NIT row was ‘pre-planned’, says Kashmir civil society

A Kashmir civil society formation on Tuesday said people “won’t watch silently” the attacks on Kashmiri students in Indian states and asserted that the National Institute of Technology Srinagar crisis was “pre-planned.
NIT row was ‘pre-planned’, says Kashmir civil society
Photo: Mubashir Khan/GK

A Kashmir civil society formation on Tuesday said people "won't watch silently" the attacks on Kashmiri students in Indian states and asserted that the National Institute of Technology Srinagar crisis was "pre-planned."

The Kashmir Centre for Social and Development Studies (KCSDS)—along with Kashmir Bar Association members—held a press conference here, slamming few Delhi-based television news channels "for carrying out anti-Kashmir propaganda."

KCSDS chairperson, Prof HameedahNayeem, said the NIT unrest was "pre-planned" and "few New Delhi-based news channels are carrying out propaganda against Kashmiris."

"After conducting an internal inquiry, we came to know that the row was started by non-local students on 25th March after the defeat of Pakistan cricket team at the hands of Australian team at Mohali by 21 runs. The non-locals celebrated this defeat with great fanfare to apparently provoke local students and laugh and revel at their discomfiture," she said.

Kashmiri youth, she said, always side with Pakistani team and mourn its defeat as well since the birth of Pakistani cricket team itself "for reasons known to everyone."

"In response to this, at the conclusion of 2nd semi-final between India and West Indies on 31st March, Kashmiri students celebrated team India's defeat comparatively for a brief while, with not so much for the love of West Indies team as to wreak vengeance on non-local students for what they had done on 25th March. Next day, the non-locals assembled and took out a procession around the entire NIT campus, displaying a huge tri-colour flag which descended as if 'from heaven'," Hameedah said.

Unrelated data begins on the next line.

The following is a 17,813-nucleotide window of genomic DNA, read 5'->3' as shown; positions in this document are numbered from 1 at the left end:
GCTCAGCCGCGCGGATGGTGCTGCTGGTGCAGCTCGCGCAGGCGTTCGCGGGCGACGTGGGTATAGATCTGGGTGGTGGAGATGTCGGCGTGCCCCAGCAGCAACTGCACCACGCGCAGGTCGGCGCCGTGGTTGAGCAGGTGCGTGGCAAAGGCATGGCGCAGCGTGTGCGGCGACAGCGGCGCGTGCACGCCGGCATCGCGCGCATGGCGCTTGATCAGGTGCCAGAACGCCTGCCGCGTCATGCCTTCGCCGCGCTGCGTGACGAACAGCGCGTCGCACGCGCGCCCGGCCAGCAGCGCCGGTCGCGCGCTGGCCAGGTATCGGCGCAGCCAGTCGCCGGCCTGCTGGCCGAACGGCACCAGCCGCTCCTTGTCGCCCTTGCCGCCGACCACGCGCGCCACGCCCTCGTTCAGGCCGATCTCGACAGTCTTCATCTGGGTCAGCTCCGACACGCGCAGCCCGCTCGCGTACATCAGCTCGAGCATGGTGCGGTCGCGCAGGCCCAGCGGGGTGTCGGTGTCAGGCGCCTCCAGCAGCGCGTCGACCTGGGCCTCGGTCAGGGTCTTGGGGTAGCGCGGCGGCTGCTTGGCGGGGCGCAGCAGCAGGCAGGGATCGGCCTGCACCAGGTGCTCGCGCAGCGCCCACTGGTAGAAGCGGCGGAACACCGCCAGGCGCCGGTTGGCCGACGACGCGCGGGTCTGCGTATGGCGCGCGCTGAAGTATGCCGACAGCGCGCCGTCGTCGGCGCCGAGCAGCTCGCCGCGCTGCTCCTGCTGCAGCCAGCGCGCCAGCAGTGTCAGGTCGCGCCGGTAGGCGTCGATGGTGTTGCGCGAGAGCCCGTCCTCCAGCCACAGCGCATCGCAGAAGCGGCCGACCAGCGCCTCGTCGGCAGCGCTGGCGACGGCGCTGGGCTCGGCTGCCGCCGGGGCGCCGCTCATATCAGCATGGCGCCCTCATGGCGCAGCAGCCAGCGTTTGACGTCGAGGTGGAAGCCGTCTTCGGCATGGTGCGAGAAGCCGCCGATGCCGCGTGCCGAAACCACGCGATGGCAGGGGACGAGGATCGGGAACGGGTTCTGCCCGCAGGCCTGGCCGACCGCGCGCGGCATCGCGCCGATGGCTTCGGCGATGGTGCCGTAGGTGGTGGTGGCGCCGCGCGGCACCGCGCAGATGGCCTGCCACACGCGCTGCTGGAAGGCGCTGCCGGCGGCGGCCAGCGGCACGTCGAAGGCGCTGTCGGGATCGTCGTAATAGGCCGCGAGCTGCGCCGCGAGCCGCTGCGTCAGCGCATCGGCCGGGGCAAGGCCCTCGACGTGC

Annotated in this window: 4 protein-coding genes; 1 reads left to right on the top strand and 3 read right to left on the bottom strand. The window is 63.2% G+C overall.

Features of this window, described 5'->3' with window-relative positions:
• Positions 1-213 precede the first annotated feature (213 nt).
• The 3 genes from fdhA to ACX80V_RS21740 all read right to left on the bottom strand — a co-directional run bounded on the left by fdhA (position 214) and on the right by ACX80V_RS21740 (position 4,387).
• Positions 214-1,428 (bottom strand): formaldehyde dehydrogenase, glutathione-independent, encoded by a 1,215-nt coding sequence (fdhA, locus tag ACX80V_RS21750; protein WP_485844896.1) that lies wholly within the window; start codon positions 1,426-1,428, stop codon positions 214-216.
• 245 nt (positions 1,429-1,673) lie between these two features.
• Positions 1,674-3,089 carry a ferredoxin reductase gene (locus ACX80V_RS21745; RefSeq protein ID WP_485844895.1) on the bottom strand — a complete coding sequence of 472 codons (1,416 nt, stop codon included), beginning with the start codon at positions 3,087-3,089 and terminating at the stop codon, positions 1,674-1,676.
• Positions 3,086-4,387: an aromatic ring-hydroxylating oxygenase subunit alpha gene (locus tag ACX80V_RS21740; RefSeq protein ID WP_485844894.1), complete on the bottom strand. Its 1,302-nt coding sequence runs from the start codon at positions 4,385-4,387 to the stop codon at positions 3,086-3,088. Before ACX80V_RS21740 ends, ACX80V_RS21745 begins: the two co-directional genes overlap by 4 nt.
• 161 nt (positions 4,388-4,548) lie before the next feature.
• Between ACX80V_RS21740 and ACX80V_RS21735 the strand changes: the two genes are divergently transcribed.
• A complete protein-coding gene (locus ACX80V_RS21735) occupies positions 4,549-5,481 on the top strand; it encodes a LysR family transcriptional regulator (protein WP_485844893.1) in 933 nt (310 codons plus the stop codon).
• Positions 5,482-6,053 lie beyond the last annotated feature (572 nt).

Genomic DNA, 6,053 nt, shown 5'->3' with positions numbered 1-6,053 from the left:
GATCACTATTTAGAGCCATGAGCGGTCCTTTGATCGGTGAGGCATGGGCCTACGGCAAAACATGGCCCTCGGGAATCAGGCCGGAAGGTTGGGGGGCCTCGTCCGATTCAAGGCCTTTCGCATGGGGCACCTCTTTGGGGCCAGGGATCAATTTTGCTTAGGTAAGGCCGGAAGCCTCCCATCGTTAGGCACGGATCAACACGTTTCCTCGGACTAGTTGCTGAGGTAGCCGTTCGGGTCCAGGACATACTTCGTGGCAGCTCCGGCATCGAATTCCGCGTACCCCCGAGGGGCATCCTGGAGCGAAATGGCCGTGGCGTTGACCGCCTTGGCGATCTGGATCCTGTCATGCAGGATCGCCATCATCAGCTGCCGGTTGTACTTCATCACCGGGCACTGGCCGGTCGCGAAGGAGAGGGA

"Everyone is intrigued from where it (the fag) came from as there are no flags available in the market, in the vicinity of NIT Sriangar at least. Then they (non-local students) hoisted flags on hostel building and some other buildings too, though the flags had been removed the next day. Another intriguing thing is that persons like AupamKher tweeted within no time, even before staffers in college came to know about this row," she said.

She alleged it seems BJP-RSS combine has "outsourced fomenting trouble in universities and colleges" to AnupamKher "who wants public attention somehow."

"Communal politics comes handy for him as it ensures headlines and prime-time slot on ultra-nationalist and communal news channels," she said.

"The local students assembled to protest at the other side of the campus when non-local protesters beat up a courier delivery boy for not chanting 'Bharat Mata ki Jay' and also ruthlessly beating up a research scholar, Shoaib, who tried to counsel them against disturbing peaceful relations of students on the campus," Hameedah said. "A look at videos and photographs tells us it was all pre-planned which is further corroborated by students and objective analysts of the college who point the finger towards one teacher in the Metallurgy department as mastermind of the entire row."